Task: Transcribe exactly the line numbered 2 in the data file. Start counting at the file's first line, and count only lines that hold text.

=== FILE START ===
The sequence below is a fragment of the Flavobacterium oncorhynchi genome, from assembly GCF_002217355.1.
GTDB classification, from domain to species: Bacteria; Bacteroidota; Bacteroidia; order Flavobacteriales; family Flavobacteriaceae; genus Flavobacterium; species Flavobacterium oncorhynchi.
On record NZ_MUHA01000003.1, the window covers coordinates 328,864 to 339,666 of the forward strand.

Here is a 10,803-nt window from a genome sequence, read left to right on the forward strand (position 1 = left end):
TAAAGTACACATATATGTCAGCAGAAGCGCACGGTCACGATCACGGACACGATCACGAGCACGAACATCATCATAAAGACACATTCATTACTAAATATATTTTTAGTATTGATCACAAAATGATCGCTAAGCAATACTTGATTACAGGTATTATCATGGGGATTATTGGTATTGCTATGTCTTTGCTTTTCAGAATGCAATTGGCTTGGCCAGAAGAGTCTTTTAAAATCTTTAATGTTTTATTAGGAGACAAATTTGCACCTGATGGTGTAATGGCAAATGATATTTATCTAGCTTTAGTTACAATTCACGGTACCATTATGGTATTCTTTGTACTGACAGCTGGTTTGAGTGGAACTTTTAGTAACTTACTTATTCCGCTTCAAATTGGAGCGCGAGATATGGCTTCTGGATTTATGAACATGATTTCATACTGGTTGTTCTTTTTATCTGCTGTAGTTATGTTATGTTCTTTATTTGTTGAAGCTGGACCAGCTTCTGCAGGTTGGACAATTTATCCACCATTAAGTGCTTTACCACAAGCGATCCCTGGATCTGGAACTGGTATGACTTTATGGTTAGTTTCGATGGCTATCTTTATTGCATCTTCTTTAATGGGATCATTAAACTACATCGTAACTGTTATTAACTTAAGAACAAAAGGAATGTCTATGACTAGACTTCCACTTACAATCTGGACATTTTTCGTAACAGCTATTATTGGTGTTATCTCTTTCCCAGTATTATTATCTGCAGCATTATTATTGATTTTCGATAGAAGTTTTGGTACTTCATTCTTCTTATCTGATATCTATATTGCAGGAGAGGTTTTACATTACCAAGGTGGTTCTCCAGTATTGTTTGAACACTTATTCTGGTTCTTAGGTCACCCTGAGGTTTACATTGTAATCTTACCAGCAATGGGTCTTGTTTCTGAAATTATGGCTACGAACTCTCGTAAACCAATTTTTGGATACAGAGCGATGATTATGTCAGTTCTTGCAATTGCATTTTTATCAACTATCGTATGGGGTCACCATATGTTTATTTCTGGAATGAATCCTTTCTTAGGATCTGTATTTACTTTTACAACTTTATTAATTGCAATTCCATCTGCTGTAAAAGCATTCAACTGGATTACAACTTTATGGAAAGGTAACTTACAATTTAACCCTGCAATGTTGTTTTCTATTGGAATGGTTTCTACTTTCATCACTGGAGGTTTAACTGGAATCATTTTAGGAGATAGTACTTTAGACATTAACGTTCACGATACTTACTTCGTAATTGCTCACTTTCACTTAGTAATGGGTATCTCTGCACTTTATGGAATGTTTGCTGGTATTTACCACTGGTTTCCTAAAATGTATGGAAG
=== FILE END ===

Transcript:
GTDB classification, from domain to species: Bacteria; Bacteroidota; Bacteroidia; order Flavobacteriales; family Flavobacteriaceae; genus Flavobacterium; species Flavobacterium oncorhynchi.